As a young lad growing up I had two 8-bit computers, my first was my beloved Amstrad CPC 464+ and the second was the ZX Spectrum. The ZX Spectrum was cheaper and more of my friends had that machine, so it was easier to swap tapes (long before cartridges were a thing). The 8-bit era was fully in swing and I had a massive game library which came from my sister kindly spending her hard earned money to purchase the game obsessed younger brother new titles every few months. I thought I had most of the best games on the two systems. However it turned out that I missed out on some very important games. As a newcomer to the wonders of 2000AD, maybe , back then I wouldn’t have understood how awesome games based on the ‘galaxies greatest comic’ actually were.
Now I’m older and a little wiser in the arena of comic books, I have collected and revisited some of these classic games. Their designers taking influence from one of the best sci-fi and fantasy comic book compilations for the UK. Doing so, I found a diverse, accessible and imaginative series of titles. Some are still worth playing today!
It all started in 1984, with a classic tale of a mutant bounty hunter and his bright, red haired viking friend.
Strontium Dog : The Death Gauntlet.
Published by Quicksilva and the brainchild of Mark Eyles. It was evident that this software manager was a massive fan of 2000AD and when he approached the then assistant editor of his favourite publication, Richard Burton. He was surprised to learn that Burton was a fan of gaming. Their meeting brought forth one of the first character licence negotiations in gaming history.
The player controls Johnny Alpha – the Strontium Dog of the title. In his quest to eliminate the vicious criminals – the Stix Brothers. Johnny also must meet up with his pals made famous in the comic book – Wulf and Gronk. It’s a fairly imaginative but average run and gun game. The visuals bear little resemblance to the comic book but worth checking out, just to see how 2000AD licenced video games started out.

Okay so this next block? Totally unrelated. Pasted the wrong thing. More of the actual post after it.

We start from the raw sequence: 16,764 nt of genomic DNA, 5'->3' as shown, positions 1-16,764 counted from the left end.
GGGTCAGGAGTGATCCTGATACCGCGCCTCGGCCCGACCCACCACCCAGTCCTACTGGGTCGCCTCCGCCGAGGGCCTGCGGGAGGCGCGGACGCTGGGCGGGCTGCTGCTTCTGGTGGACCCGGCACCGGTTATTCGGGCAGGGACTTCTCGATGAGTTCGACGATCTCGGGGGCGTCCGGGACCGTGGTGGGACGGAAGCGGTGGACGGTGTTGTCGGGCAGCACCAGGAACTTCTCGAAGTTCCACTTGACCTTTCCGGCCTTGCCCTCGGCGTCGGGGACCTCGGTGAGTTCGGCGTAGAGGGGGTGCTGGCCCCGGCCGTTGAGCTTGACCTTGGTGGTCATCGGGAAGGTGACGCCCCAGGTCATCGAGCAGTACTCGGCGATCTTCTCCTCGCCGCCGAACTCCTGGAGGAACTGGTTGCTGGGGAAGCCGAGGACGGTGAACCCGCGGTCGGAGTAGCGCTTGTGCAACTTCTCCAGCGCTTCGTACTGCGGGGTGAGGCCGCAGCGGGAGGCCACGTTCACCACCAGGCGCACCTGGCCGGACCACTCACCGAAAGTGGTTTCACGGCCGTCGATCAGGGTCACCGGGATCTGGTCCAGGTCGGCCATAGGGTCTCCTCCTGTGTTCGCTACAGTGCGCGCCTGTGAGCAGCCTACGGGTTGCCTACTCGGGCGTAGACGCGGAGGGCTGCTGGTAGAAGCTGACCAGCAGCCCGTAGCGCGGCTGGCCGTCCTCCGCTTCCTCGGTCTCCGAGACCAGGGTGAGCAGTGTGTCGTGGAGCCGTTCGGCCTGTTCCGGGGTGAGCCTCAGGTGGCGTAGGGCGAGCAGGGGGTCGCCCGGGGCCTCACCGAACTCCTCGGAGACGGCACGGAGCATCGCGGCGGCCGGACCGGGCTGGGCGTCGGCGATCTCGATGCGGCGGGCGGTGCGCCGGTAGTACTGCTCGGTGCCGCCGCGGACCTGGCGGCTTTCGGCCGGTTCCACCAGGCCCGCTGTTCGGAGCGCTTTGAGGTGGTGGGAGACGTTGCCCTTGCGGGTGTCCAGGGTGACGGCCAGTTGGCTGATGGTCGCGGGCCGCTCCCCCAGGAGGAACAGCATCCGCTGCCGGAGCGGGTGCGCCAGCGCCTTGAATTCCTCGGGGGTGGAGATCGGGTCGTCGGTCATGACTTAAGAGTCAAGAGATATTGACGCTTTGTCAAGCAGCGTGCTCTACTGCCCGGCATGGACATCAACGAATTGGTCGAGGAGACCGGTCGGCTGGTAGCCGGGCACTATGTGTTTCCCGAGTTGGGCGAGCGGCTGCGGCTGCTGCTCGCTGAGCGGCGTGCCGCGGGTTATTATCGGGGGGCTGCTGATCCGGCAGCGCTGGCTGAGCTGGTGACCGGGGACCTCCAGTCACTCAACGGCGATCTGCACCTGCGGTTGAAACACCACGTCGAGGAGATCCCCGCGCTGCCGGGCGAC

Strontium Dog : The Killing
Again featuring eye catching work from Carlos Ezquerra and released by Quick Silva games. This was a much better effort than the previous attempt and was coded by a bedroom coded who sent in his idea after playing the first game. Paul Hardgreaves effort was played out through a large flick-screen maze, The narrative was about a murderous contest, where various tough guys from around the galaxy had gathered together to see who was the top dog. There was a comic book which came with the game to set the scene.
So basically, you aid Johnny in collecting a few bounties in this maze style shooting game. There’s not really much else to it. Gameplay-wise it can become repetitive but it’s certainly fun in short doses. The graphics are marginally better that the first entry into our games list and give a sense of the comics.